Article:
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The First Underwater Camera: ​Jacques Cousteau

Adam Marelli

Unseen World

The first recording of a sperm whale in the wild were in 1984.  Now a great white shark flipping out of the water or creatures from 1000 feet that look more like aliens than anything from earth is common place.  Less than fifty years ago the undersea world was virtually unknown to anyone who did not experience it first hand.  But that all changed in the 1960s when underwater photography became an everyday possibility. 

In many ways underwater photography is still in its infancy.  It is not even one hundred years old.  At the core of its trajectory was Jacques Cousteau and a funny little camera called the Calypso.  Cousteau lived on the edge.  When he started diving most of undersea world was completely unknown.  Trial and error took on a whole new meaning.  How deep could they dive, how long could they stay down, or what terrible monsters might they find?  No one knew. 

Fortunately for us Cousteau was not just a diver, but a forward thinking image maker.  Many of his exploits were caught on film.  He worked to develop a number of inventions from scuba regulators, to cameras, housings, and watches.  His images opened up a world that many people had never seen before.  It is not so often that a picture is actually new.  Surely the first images taken underwater or from space are in a special category.  They are historic, ground breaking, and in some cases beautiful too.  But most importantly they changed our perspective on the planet.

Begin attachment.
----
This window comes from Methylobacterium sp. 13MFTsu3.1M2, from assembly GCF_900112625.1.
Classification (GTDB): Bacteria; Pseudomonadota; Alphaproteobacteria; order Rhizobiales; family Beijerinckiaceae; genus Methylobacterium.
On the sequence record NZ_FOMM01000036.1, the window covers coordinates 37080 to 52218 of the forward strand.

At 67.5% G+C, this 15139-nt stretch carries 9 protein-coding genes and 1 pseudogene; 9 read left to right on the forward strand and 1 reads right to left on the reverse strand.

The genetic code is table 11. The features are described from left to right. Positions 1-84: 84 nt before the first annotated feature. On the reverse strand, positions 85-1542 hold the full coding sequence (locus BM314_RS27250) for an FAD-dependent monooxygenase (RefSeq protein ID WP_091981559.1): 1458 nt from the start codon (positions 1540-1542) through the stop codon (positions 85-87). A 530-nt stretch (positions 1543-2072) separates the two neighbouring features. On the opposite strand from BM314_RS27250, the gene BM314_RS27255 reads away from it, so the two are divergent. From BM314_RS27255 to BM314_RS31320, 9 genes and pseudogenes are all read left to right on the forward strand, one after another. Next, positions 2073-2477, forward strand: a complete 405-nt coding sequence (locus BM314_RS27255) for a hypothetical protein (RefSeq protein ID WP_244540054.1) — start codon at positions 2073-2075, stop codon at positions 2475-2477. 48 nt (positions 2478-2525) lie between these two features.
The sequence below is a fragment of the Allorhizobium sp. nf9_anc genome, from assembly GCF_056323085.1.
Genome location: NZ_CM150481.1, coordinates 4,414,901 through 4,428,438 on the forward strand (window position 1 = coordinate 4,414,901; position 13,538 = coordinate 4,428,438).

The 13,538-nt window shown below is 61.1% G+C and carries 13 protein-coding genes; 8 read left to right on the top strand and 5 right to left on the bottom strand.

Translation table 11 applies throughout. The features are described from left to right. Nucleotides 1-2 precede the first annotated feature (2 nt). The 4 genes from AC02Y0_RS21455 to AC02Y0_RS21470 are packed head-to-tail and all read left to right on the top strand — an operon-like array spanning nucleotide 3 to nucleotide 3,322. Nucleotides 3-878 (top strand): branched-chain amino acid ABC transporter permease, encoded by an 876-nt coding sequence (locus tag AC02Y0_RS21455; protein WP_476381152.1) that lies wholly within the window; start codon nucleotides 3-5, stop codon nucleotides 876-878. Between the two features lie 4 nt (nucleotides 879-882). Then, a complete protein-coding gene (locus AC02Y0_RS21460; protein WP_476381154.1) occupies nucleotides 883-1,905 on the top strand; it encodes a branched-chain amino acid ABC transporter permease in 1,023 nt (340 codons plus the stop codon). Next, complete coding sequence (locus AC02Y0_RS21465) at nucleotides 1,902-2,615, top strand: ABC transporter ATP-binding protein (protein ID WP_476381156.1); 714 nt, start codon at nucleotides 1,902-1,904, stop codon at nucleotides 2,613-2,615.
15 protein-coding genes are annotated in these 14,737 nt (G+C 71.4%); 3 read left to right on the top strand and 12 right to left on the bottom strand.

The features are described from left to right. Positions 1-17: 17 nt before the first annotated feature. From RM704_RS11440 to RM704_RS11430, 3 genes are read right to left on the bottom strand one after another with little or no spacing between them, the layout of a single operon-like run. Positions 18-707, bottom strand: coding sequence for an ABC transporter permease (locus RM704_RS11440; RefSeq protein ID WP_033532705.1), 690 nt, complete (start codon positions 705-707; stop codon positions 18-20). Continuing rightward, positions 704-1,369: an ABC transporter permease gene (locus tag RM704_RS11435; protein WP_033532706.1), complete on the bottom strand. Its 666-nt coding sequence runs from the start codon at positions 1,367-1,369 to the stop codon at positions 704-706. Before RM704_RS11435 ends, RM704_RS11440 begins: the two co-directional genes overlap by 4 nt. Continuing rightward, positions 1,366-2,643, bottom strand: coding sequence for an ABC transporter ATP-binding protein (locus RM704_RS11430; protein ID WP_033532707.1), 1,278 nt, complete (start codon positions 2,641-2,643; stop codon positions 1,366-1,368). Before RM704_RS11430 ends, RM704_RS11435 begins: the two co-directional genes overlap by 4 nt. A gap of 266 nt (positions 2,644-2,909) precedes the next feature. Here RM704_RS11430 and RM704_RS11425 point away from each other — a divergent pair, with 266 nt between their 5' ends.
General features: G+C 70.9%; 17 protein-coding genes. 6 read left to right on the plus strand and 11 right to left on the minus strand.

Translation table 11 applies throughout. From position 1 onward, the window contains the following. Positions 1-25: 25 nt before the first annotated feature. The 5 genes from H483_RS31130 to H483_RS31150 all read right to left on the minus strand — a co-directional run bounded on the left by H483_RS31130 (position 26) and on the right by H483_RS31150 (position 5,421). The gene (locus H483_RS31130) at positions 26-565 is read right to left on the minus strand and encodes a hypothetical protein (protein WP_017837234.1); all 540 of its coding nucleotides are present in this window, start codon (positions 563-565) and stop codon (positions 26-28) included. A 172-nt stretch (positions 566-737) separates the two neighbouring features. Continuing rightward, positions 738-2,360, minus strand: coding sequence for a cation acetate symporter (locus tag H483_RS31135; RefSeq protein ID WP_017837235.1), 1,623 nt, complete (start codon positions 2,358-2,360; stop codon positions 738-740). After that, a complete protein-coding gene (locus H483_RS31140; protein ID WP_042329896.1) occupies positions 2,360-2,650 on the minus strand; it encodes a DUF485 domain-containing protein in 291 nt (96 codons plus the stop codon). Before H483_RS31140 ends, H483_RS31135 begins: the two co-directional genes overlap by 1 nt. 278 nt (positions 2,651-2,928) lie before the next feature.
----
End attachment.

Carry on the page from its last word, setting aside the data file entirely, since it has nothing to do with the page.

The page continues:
Unless you are a die hard Cousteau fan, the antics captured in his book “A Silent World” might be unknown.  But they are legendary stories that anyone from photographers, divers, or just curious travelers would enjoy.

Did you know that:

  • Cousteau helped the French Navy make a film about anti-ship mines by strapping his dive partner to the front of a submarine.
  • He used to test the effects of underwater explosives by seeing how closely he could swim to them and survive. (Do not try this one at home.)
  • He almost died cave diving because the new compressor they used to fill the tanks defectively collected carbon monoxide from the gas generator powering it. 
  • He once suffered from Vertigo while diving in the Canary Islands, where the water was so clear and the ocean floor so bright, that he felt like he was falling. 
  • When he first encountered a great white shark in the wild, it swam a circle around them, defecated and swam away.  Guess the shark was thinking the same thing as Cousteau.

A Historic Camera

The Calypso camera is an interesting little tool to handle.  It is small, unassuming, and almost awkward in hand.  But it worked and impressed the folks at Nikon who eventually bought the patent and turned it into the Nikonos line of underwater cameras.   

Originally the Calypso was designed to sustain pressures at 200 feet which are well past the limit for recreational divers today.  To change the film, the bayonet lens must be removed and the small hooks on the strap are used to pry the body apart.  It is a quirky design, but it did the job.  When you handle the original Calypso and its faux-seal skin covering, it is hard to image that this device would revolutionize the way we saw our oceans.  But it made a silent impact on the world of underwater photography and how we see the deep blue ocean.  Almost every piece of underwater camera gear today owes something to the Calypso.  

To read more about Jacques Cousteau’s adventures, have a look at “A Silent World,” his autobiographical account of their early adventures in oceanographic exploration. 

Adam Marelli is an artist and cultural photographer based in New York City.  He is an active member of The Explorer’s Club and runs projects and workshops internationally.